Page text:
Swans - The Seer - FACT review

Available on: Young God LP

Just two years ago, we were applauding Michael Gira and Swans for returning from a twelve-year slumber with actual music, rather than the shaken begging tin of so many other reformed bands, suckling at the teat of festivals and blockbuster movie soundtracks like the once great Soundgarden, Pixies and Faith No More. While the underground music world reeled at the magnificence of not just a return, but the quality of the music on My Father Will Guide Me Up A Rope To The Sky, while bowing and scraping in the general direction of the intimidating frontman, to Gira it was merely natural progression. Just as Swans itself had progressed from early ’80s sadist noise rock, through unsettling early 1990s indie, ending with sprawling drones, beats and most other elements of the modern rock lexicon, so too did Gira switch effortlessly from Swans to Angels of Light in the late 1990s. Deciding that latter side of his musical self had run its course, Gira wanted the noise back. The decision for Swans to return was merely right: that was his louder artistic side, after all.

So, while we were all marvelling at the brilliance of the return; how it was at once like Swans had never been away and yet utterly different to any previous record bearing the band’s name; while we were dizzy and grateful, and taking it all in… Gira was readying The Seer. And as great as the last album was, as deserving of the awe, it seems like we should have put some superlatives aside for this one.

There is no comparison, no contest, with current rock music. There’s plenty of qualitatively amazing stuff out there, from Black Breath and Propagandhi to sunnO)) and Shining. But aesthetically, stylistically, Gira is pretty much out on his own. There is no Cave, Waits nor Lanegan in this universe; maybe only the seldom-glimpsed Scott Walker. This is a place of no time. The Seer’s title track is over half an hour long, and neither is that anomalous nor is this one of those two towering track albums you sometimes get. Aesthetically, The Seer is closer to recent Lars Von Trier than it is any other current rock album. It has that sense of taking you into its own zone, its own reality, that you get while watching Melancholia or Antichrist. That sense of utter aesthetic beauty, honed from a relativism gained by wallowing in the muck and ugliness, that exists to an unsettling degree. You know with both Von Trier and Gira that the artifice is not all, that beauty is not necessarily truth. But you’ll gladly accept it, because the truth will very likely hurt.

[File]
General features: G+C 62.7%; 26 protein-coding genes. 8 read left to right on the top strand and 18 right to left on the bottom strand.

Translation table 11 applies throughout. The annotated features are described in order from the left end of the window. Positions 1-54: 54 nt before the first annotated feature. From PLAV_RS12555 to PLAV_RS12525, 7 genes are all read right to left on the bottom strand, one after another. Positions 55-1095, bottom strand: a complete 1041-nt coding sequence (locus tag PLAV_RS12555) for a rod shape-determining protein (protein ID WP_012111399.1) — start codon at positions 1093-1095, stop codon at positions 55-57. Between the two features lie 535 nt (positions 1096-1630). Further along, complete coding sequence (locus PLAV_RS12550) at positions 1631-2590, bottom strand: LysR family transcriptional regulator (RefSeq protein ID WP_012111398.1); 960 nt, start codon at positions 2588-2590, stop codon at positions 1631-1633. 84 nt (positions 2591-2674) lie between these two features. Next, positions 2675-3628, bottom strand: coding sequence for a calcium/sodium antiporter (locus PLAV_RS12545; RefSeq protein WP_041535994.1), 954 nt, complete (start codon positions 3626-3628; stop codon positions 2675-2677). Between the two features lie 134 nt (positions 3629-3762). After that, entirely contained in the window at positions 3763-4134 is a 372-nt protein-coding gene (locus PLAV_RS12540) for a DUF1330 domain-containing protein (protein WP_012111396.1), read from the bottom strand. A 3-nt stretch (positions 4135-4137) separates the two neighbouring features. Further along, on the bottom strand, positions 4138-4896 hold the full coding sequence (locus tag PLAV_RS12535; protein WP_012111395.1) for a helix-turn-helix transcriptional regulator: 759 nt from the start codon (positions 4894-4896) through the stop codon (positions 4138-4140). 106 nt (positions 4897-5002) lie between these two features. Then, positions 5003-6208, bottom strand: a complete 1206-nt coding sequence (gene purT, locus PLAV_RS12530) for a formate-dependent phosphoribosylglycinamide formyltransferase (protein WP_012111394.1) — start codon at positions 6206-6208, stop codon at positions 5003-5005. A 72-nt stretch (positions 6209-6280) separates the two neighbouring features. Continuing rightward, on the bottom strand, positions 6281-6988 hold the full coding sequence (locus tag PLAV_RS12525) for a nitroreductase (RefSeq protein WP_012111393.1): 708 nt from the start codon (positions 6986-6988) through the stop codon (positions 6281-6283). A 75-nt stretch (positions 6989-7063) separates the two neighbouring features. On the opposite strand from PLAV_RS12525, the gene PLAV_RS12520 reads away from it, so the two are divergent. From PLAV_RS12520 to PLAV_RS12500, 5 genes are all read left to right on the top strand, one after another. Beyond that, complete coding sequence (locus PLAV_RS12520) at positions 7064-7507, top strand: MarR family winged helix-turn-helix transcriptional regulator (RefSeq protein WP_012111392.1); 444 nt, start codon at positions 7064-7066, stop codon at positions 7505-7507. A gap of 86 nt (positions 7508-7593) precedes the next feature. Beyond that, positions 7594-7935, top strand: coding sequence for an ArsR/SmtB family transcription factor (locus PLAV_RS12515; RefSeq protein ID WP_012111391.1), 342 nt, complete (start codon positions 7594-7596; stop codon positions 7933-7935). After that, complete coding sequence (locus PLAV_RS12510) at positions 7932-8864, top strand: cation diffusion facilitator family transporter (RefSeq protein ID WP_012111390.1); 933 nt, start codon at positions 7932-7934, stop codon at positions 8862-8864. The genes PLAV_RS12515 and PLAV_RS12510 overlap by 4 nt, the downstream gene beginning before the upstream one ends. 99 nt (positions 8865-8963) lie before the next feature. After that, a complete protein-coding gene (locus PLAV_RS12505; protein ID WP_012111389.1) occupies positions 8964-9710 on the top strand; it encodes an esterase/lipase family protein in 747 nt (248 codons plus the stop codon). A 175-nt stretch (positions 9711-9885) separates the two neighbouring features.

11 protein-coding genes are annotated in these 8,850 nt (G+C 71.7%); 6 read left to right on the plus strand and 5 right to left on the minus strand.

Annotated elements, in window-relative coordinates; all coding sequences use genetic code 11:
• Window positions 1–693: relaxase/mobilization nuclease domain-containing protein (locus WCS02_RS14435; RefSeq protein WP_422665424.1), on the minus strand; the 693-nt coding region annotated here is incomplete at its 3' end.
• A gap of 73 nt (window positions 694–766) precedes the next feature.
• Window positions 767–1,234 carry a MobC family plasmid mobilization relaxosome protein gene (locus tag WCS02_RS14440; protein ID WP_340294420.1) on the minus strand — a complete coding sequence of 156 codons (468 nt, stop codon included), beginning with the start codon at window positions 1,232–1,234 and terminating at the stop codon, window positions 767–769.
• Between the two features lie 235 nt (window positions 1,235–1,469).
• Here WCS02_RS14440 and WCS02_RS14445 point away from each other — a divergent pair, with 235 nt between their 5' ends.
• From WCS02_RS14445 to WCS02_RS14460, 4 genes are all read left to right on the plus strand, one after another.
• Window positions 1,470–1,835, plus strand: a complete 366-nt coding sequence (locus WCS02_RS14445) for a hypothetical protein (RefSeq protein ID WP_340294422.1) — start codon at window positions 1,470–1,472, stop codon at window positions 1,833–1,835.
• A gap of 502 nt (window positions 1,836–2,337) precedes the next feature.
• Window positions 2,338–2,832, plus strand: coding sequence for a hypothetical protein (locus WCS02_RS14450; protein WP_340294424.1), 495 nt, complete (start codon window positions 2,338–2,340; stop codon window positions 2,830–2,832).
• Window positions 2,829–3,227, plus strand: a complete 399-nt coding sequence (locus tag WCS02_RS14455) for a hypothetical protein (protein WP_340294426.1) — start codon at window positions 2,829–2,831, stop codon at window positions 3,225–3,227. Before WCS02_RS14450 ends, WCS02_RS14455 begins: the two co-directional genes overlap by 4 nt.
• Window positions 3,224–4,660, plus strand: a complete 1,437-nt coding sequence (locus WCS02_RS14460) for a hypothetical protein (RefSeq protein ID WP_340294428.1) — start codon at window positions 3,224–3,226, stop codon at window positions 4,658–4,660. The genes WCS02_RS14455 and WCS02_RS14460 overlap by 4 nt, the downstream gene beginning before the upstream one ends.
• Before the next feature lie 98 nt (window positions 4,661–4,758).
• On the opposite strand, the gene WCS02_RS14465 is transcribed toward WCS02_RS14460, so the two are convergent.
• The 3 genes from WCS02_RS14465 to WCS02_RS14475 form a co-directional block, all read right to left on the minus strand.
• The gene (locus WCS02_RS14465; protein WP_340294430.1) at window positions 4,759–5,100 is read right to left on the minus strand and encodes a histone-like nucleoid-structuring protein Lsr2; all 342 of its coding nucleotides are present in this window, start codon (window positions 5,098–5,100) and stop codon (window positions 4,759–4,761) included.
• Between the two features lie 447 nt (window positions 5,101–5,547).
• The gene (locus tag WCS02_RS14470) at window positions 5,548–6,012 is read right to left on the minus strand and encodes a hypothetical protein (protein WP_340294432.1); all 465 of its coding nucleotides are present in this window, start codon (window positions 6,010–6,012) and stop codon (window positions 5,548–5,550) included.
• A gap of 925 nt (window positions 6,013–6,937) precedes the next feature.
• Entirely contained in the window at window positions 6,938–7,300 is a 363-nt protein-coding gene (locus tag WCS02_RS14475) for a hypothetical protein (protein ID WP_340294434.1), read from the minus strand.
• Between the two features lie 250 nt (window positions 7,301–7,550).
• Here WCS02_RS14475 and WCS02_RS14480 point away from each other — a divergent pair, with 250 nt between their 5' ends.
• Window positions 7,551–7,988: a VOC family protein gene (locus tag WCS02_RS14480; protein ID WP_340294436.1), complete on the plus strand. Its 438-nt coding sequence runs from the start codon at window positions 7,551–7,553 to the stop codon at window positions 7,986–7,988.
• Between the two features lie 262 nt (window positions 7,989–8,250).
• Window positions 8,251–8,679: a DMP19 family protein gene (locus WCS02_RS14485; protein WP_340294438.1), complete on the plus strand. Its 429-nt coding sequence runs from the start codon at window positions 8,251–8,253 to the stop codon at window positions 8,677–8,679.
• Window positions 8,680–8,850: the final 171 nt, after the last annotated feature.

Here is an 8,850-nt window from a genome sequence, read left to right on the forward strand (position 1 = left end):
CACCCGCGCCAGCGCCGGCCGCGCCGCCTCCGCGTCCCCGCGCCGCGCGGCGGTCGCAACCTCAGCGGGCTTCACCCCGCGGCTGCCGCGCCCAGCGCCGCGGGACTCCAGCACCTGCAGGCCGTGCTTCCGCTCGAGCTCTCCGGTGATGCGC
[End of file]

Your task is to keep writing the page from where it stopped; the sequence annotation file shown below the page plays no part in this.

Jarboe makes her return to a Swans album for the first time since 1996. However, as Gira established when Tom Lea interviewed him, it’s not really a big deal. It’s not an epochal meeting of the yin and the yang; she’s there because she could fulfil a role on the record, much like anyone else on there. This isn’t High School Musical. Tellingly, the sole lead female vocal on the album goes to Karen O, of the Yeah Yeah Yeahs, on ‘Song for a Warrior’. Why ‘tellingly’? Because Gira uses people as tools; the art is what matters, not the petty details of who is making which sound. That the sounds are being made, and put in their place by Gira, are key. So Jarboe becomes texture, effect, in ‘A Piece of the Sky’, while the purity of O’s voice is focused on during her performance, as it is that which provides the most effective juxtaposition in duet with Gira’s own timbre near the climax of the piece. I get the feeling that ‘Song for a Warrior’ will be a go-to song for recommendation of the album. It’s of a ‘normal song’ length and construction, for a start, and the vocals are very palatable, not to mention performed by a musical quasi-celebrity.

Other tracks on this monster of an album are not quite so sweet, or easily processed. The title track could very well have its own disc, were it not for the fact it’s followed by ‘The Seer Returns’, but discs don’t really matter at this point. The album is on two CDs, but how many to you will listen to those? The Seer is not defined by the physical media, like past Swans record Soundtracks for the Blind was with its ‘Silver’ and ‘Gold’ discs. Its title track is merely act four of a feature length, two hour, album.